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An esteemed UNT faculty member discusses her commitment to giving back
Dr. Jan Holden has a long history of supporting UNT students in need.
Meet Janice M. Holden, a UNT Counseling Program faculty member and longtime donor. We spoke with Dr. Holden about how it felt to receive the 2019 UNT Foundation Eminent Faculty Award and why she chooses to support her students through giving.
Congratulations on receiving the 2019 UNT Foundation Eminent Faculty Award, one of the highest faculty achievements at UNT! What does this particular honor mean to you?
Thank you! I am still rather shocked. When I think of our very accomplished faculty, I truly believe that others deserve this award more than I do. However, I am still accepting it! To me, this honor once again affirms the themes of creativity and caring at UNT: that sustained, conscientious work is recognized — even when that work includes a unique field of research like transpersonal counseling.
During the 2019 We Care We Count Faculty and Staff Giving Campaign, you made a substantial donation to the Counseling and Higher Education Excellence Fund. Because this contribution was made shortly after you won the Eminent Faculty Award, we’re curious if there was a connection between receiving the $15,000 award and making this gift.
Yes, there was a connection! The night after I received the award, I couldn’t sleep. I knew I wanted to give back at least some of the award money to UNT, but at first I couldn’t figure out how. Eventually, I thought about how our Counseling Program doctoral students who are graduate assistants during the 9-month school year scramble to find employment during the summer. I talked with my department chair, Natalya Lindo, and we agreed that I would donate to the department the amount needed to hire two doctoral students. The students would be employed, and I would have help tying up some incomplete research and service projects. It worked out perfectly, as the amount was about half of what was left after taxes. So, half to UNT doctoral students, and half for me. It was a win for everyone.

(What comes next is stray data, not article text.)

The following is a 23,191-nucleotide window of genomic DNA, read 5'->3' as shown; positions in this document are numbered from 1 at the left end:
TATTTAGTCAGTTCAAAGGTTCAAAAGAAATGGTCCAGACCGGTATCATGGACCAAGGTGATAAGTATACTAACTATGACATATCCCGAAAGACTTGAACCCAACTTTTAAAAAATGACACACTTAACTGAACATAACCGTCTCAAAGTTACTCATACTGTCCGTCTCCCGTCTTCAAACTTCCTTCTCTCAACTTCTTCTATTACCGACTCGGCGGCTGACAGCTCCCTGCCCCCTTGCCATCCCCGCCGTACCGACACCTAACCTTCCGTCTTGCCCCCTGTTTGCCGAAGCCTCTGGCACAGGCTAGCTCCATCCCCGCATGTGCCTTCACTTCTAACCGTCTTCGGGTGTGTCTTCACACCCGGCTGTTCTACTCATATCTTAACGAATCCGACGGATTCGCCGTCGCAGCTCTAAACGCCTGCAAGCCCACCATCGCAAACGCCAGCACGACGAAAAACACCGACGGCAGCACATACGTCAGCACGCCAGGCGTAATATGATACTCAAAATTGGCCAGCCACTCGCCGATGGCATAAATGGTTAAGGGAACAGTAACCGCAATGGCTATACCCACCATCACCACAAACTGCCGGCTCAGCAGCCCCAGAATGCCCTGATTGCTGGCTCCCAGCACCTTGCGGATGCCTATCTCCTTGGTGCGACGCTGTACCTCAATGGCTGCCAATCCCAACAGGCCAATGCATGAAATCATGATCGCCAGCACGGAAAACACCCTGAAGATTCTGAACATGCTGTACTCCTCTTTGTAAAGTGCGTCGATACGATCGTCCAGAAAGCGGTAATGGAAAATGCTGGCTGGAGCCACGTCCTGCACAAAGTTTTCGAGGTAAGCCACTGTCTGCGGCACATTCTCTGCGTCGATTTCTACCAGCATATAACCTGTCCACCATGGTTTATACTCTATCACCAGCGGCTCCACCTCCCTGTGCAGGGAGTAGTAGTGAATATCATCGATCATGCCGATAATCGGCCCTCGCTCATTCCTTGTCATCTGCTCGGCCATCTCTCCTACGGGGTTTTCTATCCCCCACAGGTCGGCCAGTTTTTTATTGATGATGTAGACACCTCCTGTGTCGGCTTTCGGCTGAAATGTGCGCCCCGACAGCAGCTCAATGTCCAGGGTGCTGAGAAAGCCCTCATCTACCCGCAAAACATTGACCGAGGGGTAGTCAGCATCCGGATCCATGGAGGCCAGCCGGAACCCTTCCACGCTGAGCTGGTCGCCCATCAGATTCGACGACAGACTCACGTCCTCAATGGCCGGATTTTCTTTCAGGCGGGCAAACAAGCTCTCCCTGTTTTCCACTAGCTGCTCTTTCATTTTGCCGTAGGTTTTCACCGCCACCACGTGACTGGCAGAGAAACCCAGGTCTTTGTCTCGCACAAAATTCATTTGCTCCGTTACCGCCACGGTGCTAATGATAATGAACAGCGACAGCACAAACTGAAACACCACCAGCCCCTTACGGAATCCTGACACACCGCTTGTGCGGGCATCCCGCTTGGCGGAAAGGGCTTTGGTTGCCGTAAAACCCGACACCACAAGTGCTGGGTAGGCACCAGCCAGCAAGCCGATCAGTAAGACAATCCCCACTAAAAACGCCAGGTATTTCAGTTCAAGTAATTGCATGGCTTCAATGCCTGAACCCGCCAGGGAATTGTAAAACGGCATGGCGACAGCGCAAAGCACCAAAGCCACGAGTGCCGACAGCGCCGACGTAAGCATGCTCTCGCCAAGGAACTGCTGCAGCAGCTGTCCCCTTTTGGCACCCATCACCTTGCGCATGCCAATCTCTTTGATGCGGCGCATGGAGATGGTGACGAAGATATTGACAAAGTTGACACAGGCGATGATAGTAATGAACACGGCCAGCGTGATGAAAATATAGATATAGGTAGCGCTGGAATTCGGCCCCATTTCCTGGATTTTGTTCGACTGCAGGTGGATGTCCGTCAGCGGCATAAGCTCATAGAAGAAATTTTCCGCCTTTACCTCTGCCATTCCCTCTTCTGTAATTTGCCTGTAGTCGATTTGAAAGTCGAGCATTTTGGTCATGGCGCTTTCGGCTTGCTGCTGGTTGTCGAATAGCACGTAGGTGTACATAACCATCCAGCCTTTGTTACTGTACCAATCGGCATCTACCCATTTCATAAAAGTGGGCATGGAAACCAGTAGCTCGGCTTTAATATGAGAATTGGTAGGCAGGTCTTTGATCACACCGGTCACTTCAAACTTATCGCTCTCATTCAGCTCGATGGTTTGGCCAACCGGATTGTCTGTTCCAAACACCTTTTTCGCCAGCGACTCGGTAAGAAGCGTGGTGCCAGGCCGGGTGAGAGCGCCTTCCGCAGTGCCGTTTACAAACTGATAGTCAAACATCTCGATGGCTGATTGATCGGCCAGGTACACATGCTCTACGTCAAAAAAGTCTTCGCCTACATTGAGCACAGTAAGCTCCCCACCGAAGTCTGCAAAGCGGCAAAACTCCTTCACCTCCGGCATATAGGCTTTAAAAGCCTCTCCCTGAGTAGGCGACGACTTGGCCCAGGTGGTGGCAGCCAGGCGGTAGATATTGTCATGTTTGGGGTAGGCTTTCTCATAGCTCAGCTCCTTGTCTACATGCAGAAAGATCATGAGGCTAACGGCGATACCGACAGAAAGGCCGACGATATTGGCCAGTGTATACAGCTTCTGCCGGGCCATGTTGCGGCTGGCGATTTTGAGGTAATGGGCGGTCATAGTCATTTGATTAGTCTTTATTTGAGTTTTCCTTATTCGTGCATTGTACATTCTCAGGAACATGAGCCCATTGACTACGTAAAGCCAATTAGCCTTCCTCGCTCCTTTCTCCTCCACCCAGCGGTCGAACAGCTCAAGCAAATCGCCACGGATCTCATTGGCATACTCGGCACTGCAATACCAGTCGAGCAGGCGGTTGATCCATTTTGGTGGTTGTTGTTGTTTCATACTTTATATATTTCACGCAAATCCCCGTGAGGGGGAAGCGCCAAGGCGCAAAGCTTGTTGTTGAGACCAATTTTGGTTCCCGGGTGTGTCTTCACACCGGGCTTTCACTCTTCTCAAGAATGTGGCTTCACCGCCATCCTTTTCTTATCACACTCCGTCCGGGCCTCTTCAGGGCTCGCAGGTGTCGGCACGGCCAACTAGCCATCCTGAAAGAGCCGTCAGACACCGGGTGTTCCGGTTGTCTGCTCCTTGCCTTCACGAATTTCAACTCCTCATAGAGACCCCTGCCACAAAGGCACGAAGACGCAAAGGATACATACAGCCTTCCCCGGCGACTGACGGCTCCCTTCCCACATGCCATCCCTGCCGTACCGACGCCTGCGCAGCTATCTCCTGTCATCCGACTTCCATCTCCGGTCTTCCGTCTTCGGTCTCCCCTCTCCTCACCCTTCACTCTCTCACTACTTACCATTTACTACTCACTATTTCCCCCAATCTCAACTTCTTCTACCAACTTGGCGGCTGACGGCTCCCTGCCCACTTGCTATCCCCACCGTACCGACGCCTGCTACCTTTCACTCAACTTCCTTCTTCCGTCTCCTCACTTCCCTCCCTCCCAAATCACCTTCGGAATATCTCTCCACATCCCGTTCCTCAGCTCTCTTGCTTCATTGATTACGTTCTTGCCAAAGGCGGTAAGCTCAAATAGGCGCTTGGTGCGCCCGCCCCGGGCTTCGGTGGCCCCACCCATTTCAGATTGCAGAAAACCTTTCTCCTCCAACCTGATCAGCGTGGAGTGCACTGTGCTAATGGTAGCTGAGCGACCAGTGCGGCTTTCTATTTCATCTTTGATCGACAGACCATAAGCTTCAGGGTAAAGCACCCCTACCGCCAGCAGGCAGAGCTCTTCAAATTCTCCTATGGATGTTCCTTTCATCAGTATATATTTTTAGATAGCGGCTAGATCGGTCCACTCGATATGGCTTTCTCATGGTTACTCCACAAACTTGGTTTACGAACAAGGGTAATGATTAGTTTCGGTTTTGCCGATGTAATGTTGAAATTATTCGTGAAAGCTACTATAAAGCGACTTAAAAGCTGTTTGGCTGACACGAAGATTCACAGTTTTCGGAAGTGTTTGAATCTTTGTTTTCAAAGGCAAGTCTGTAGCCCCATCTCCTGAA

This wasn’t your first gift, of course. Can you share a bit about your reasons for establishing the Jan Holden Transpersonal Counseling Scholarship?
I wanted to encourage budding scholars to conduct research in the field of transpersonal counseling. I’m very gratified that a few Counseling Program doctoral students have completed their dissertations in this topic area and received financial support for their work. Some of these students have gone on to become counselor educators and to continue transpersonal research.
You have a long, admirable history of giving to UNT. What have been your primary motivations for giving back?
It’s hard to be in higher education and remain impervious to the financial need, indeed, the hardship, of current students. I’ve been financially fortunate, and I wanted to use some of that “fortune” to support students in need. It has been a privilege to be a faculty member at UNT, my professional home for more than three decades. UNT’s Counseling Program is recognized as one of the best in the U.S. and the best in Texas. Our students are very deserving of support.
Dr. Holden is a Texas Licensed Professional Counselor-Supervisor, a National Certified Counselor, and an American Center for the Integration of Spiritually Transformative Experiences (ACISTE) Certified Mental Health Professional. She has received numerous awards for her research and advocacy, including the Association for Spiritual, Ethical, and Religious Values in Counseling’s 2013 Research Award and the American Counseling Association’s 2015 Gilbert and Kathleen Wrenn Award for a Humanitarian and Caring Person.
When she retires from UNT at the end of August 2019, she plans to continue her work on a service project for the College of Education’s Counseling Program, adjunct the transpersonal perspective in counseling class, and teach courses for the Osher Lifelong Learning Institute at UNT. She hopes to one day find a donor to fund a “Center for the Study of Transpersonal Experience Surrounding Death” at UNT to deepen the research on these phenomena and the field of transpersonal counseling.